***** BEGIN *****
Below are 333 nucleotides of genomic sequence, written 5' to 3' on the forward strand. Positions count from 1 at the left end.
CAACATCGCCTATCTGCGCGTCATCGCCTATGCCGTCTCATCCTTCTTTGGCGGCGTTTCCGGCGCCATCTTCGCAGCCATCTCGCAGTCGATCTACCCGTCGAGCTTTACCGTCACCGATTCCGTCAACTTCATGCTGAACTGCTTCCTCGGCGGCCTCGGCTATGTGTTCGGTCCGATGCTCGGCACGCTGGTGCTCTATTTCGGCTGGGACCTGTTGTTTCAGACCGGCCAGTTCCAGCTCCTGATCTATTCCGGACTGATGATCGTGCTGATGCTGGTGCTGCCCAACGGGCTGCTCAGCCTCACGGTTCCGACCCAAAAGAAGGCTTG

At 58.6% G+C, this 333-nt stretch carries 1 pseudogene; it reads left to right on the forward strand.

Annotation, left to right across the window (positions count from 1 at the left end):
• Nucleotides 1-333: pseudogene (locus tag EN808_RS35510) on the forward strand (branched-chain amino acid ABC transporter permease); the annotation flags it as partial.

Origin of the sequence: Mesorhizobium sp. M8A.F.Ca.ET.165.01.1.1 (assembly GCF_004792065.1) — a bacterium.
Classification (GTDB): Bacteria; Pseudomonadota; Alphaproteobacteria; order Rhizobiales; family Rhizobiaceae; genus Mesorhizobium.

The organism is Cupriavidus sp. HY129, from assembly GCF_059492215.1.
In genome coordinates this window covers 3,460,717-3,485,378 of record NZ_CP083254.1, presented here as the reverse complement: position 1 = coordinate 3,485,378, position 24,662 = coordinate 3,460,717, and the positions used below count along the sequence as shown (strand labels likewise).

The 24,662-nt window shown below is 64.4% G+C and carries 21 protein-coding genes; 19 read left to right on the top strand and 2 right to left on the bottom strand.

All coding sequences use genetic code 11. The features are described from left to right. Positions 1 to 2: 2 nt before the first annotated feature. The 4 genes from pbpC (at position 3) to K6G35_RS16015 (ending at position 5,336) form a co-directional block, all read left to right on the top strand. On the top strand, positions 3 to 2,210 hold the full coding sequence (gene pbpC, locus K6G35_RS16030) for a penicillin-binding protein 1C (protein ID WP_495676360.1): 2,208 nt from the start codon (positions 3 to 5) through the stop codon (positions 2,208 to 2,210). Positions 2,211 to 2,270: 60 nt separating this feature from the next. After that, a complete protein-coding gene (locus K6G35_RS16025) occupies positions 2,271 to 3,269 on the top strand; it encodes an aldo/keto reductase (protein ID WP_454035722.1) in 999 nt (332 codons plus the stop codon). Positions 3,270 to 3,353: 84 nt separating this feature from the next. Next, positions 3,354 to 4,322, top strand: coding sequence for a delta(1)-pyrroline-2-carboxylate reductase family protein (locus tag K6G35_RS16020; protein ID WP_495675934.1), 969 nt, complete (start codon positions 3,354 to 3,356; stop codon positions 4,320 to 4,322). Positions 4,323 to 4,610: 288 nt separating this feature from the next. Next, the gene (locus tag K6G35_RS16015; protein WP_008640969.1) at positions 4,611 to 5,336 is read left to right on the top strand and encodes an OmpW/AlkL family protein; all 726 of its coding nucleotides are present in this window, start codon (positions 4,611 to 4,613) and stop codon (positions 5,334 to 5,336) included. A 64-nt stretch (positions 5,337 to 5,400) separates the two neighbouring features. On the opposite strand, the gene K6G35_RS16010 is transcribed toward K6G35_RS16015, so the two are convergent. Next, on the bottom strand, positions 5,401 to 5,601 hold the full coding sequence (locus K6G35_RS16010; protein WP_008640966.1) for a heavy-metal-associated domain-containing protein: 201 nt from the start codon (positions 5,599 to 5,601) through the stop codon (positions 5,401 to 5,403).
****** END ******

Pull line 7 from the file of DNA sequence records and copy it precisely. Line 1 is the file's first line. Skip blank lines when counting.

Classification (GTDB): Bacteria; Pseudomonadota; Alphaproteobacteria; order Rhizobiales; family Rhizobiaceae; genus Mesorhizobium.